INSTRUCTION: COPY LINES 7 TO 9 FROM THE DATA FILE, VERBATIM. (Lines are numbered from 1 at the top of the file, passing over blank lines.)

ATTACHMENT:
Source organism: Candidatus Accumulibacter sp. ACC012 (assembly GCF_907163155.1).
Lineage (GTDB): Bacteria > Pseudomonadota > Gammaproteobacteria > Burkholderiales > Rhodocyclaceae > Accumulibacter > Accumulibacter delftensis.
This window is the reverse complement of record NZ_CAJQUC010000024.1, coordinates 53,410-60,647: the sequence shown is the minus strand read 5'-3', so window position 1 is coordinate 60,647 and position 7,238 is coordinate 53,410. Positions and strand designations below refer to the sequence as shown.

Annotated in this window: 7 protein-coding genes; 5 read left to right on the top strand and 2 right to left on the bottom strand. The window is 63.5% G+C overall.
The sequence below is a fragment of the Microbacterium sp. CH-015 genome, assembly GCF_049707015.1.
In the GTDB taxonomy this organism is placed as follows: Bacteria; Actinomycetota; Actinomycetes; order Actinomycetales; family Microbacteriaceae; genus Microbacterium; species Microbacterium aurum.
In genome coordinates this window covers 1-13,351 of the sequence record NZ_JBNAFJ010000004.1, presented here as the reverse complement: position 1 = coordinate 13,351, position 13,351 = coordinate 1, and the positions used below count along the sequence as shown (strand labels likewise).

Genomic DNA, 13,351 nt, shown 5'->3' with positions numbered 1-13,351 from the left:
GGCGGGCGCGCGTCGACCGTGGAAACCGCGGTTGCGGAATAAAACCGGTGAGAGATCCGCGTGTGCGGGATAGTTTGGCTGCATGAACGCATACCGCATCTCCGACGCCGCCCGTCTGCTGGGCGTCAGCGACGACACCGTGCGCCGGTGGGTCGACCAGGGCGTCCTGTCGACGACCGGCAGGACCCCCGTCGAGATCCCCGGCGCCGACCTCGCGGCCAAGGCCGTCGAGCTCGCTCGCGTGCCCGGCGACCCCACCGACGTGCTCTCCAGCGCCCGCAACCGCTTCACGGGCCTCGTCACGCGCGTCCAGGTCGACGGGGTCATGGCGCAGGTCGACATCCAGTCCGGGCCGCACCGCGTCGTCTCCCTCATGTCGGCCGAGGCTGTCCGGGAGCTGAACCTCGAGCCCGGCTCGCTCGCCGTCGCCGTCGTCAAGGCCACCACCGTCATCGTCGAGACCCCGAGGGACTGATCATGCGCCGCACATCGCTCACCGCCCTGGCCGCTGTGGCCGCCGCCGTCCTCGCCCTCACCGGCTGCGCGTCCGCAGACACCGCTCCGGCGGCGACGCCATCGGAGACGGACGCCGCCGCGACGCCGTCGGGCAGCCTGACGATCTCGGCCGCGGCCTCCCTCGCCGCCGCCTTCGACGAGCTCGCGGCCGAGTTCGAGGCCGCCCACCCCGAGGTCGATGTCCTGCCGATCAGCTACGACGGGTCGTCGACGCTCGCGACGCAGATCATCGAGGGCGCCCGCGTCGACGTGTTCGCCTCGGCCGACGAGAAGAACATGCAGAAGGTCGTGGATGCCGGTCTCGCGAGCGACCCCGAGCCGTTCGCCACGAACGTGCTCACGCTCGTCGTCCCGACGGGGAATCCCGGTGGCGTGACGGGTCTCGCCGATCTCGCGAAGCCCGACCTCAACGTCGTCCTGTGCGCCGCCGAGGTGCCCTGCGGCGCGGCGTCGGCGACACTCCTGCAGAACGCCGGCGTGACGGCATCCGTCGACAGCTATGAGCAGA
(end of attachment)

In genome coordinates this window covers 1-13,351 of the sequence record NZ_JBNAFJ010000004.1, presented here as the reverse complement: position 1 = coordinate 13,351, position 13,351 = coordinate 1, and the positions used below count along the sequence as shown (strand labels likewise).

Genomic DNA, 13,351 nt, shown 5'->3' with positions numbered 1-13,351 from the left:
GGCGGGCGCGCGTCGACCGTGGAAACCGCGGTTGCGGAATAAAACCGGTGAGAGATCCGCGTGTGCGGGATAGTTTGGCTGCATGAACGCATACCGCATCTCCGACGCCGCCCGTCTGCTGGGCGTCAGCGACGACACCGTGCGCCGGTGGGTCGACCAGGGCGTCCTGTCGACGACCGGCAGGACCCCCGTCGAGATCCCCGGCGCCGACCTCGCGGCCAAGGCCGTCGAGCTCGCTCGCGTGCCCGGCGACCCCACCGACGTGCTCTCCAGCGCCCGCAACCGCTTCACGGGCCTCGTCACGCGCGTCCAGGTCGACGGGGTCATGGCGCAGGTCGACATCCAGTCCGGGCCGCACCGCGTCGTCTCCCTCATGTCGGCCGAGGCTGTCCGGGAGCTGAACCTCGAGCCCGGCTCGCTCGCCGTCGCCGTCGTCAAGGCCACCACCGTCATCGTCGAGACCCCGAGGGACTGATCATGCGCCGCACATCGCTCACCGCCCTGGCCGCTGTGGCCGCCGCCGTCCTCGCCCTCACCGGCTGCGCGTCCGCAGACACCGCTCCGGCGGCGACGCCATCGGAGACGGACGCCGCCGCGACGCCGTCGGGCAGCCTGACGATCTCGGCCGCGGCCTCCCTCGCCGCCGCCTTCGACGAGCTCGCGGCCGAGTTCGAGGCCGCCCACCCCGAGGTCGATGTCCTGCCGATCAGCTACGACGGGTCGTCGACGCTCGCGACGCAGATCATCGAGGGCGCCCGCGTCGACGTGTTCGCCTCGGCCGACGAGAAGAACATGCAGAAGGTCGTGGATGCCGGTCTCGCGAGCGACCCCGAGCCGTTCGCCACGAACGTGCTCACGCTCGTCGTCCCGACGGGGAATCCCGGTGGCGTGACGGGTCTCGCCGATCTCGCGAAGCCCGACCTCAACGTCGTCCTGTGCGCCGCCGAGGTGCCCTGCGGCGCGGCGTCGGCGACACTCCTGCAGAACGCCGGCGTGACGGCATCCGTCGACAGCTATGAGCAGA